WASHINGTON – The Trump administration will push through $8.1 billion in new weapons sales to Saudi Arabia and its allies, arguing that "Iranian aggression" presents a national security emergency which gives the president authority to bypass congressional objections.
"These sales will support our allies, enhance Middle East stability, and help these nations to deter and defend themselves from the Islamic Republic of Iran," Secretary of State Mike Pompeo said Friday evening in announcing the decision.
The move prompted fierce criticism from Democrats and at least one high-ranking Republican.
"The Trump Administration decided to do an end run around the Congress and possibly the law,” Sen. Bob Menendez, the ranking Democrat on the Senate Foreign Relations Committee, said in a statement Friday.
"The possible consequences of this will ultimately jeopardize the ability of the U.S. defense industry to export arms in a manner both expeditious and responsible," the New Jersey Democrat added.
Rep. Michael McCaul, the top Republican on the House Foreign Affairs Committee, said he agreed that Iran poses a threat to the U.S. and its allies in the Middle East. But he sharply disagreed with the administration's decision.
"The president’s decision to use an emergency waiver on these sales is unfortunate and will damage certain future congressional interactions," McCaul said.
The GOP chairman of the Senate Foreign Relations Committee, Jim Risch of Idaho, reacted more cautiously. A staunch ally of President Donald Trump, Risch said he was "reviewing and analyzing the legal justification for this action and the associated implications.”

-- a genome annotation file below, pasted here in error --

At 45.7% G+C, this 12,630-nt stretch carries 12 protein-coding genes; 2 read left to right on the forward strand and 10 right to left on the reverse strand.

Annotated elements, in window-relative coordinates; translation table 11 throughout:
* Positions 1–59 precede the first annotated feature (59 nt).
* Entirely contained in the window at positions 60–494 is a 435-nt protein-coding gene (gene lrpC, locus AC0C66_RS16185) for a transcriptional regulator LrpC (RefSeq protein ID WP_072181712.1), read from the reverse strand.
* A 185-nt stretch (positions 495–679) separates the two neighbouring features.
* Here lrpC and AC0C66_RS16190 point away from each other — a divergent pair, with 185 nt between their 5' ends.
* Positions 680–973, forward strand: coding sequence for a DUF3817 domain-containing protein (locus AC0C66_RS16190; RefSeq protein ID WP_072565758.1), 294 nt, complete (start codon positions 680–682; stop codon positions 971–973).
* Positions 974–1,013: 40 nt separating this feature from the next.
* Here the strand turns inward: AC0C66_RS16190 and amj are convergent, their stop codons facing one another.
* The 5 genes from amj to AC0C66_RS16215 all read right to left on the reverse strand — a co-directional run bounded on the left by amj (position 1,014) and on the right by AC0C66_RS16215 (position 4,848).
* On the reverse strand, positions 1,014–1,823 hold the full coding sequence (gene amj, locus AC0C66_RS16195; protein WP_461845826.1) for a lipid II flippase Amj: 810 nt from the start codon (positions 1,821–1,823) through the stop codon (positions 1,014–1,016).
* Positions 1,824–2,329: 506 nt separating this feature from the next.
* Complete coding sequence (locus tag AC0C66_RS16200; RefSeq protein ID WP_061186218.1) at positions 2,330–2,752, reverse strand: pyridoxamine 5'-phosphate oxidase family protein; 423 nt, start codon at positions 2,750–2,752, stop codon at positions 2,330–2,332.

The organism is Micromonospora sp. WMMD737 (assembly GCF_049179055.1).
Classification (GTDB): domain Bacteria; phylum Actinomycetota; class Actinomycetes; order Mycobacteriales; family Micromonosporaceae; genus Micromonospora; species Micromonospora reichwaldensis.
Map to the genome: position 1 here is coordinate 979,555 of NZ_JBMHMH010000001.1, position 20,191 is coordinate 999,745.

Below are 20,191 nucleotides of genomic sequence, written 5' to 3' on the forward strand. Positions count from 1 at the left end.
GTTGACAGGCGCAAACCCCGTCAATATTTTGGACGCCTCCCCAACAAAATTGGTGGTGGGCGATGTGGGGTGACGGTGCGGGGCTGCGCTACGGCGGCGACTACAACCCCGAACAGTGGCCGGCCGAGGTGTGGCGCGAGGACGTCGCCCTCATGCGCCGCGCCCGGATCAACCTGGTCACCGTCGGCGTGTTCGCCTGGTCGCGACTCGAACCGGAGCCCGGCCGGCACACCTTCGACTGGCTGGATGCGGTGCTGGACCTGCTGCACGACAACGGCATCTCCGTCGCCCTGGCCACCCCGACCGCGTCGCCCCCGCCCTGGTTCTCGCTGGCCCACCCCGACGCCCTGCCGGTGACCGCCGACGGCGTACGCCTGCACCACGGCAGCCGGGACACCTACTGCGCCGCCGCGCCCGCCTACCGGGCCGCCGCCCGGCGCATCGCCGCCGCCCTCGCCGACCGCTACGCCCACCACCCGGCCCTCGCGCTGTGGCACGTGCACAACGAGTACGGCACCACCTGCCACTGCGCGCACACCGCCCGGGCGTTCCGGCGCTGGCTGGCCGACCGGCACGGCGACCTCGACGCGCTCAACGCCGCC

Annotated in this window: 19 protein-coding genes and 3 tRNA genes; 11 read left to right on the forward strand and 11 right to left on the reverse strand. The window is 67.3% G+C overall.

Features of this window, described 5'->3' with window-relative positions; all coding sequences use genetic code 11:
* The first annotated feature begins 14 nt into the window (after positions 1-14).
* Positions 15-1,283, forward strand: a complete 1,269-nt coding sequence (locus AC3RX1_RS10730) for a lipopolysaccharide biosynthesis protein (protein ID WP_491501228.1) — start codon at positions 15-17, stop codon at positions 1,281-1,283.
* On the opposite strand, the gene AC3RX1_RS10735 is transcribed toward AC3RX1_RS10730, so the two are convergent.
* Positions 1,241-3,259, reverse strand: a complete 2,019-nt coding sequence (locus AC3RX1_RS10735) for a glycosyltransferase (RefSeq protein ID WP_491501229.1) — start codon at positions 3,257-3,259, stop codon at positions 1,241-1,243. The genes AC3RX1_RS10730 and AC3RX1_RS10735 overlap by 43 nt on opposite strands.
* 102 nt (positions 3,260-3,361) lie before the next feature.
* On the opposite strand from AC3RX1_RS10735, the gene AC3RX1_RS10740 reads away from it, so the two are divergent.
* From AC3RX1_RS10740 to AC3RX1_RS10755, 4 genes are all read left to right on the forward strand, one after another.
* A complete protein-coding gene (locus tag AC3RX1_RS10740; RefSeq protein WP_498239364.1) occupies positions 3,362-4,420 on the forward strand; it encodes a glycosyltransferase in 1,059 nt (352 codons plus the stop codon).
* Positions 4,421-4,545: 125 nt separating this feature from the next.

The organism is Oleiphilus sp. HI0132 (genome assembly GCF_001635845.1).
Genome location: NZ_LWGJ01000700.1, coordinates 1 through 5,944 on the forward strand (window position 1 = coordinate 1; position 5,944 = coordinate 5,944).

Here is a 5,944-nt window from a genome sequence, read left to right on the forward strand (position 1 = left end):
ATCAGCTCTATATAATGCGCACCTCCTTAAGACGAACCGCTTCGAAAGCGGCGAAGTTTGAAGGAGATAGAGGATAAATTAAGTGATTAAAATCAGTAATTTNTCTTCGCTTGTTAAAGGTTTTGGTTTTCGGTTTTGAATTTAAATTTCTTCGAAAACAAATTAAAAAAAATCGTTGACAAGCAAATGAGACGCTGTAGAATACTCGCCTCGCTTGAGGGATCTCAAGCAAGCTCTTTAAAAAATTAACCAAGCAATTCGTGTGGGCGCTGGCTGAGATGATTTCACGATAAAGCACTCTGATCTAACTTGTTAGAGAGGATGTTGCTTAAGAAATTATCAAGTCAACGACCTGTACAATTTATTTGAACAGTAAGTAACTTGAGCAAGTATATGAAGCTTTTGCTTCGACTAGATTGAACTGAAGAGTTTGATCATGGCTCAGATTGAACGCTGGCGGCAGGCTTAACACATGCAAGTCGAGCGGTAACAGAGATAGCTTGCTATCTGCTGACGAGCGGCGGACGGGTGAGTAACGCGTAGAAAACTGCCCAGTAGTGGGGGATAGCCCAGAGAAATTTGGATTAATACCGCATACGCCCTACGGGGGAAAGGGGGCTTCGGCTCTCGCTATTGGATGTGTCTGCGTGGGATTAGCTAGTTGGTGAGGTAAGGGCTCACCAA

Pompeo further inflamed the debate Friday with a tweet suggesting that Congress had blocked the sales for more than a year – an assertion that sparked a viral outcry.
"We presented some of these sales almost 18 months ago to Congress, but it has failed to act," Pompeo tweeted.
Menendez has previously vowed to block any weapons sales to Saudi Arabia. But opposition to the arms transfers was bipartisan, as lawmakers expressed growing concerns about the Saudi regime's conduct in the Yemen war and other matters.
The day after Pompeo announced the new arms sales, the United Nations reported that 12 civilians had been killed, including seven children, in an airstrike by the Saudi-led coalition. Overall, the war has killed thousands of Yemeni civilians and caused the world's worst humanitarian crisis.
Weapons sales generally require a congressional sign-off. But the Trump administration is relying on a narrow provision in the 1976 Arms Control Act that allows the president to sidestep Congress in an emergency. Under that measure, the president must certify that an emergency exists "which requires the proposed sale in the national security interest," thus waiving Congress' power to review and stop the sale.
U.S. weapons sales to Saudi Arabia became particularly controversial in the wake of the murder of Jamal Khashoggi, a Washington Post columnist and Virginia resident who was killed last fall by a team of Saudi operatives. Lawmakers believe that Saudi Crown Prince Mohammed bin Salman, the country's de facto ruler, was complicit in Khashoggi's murder.
After Khashoggi vanished, Trump said the incident should not jeopardize potential U.S. weapons deals with the kingdom.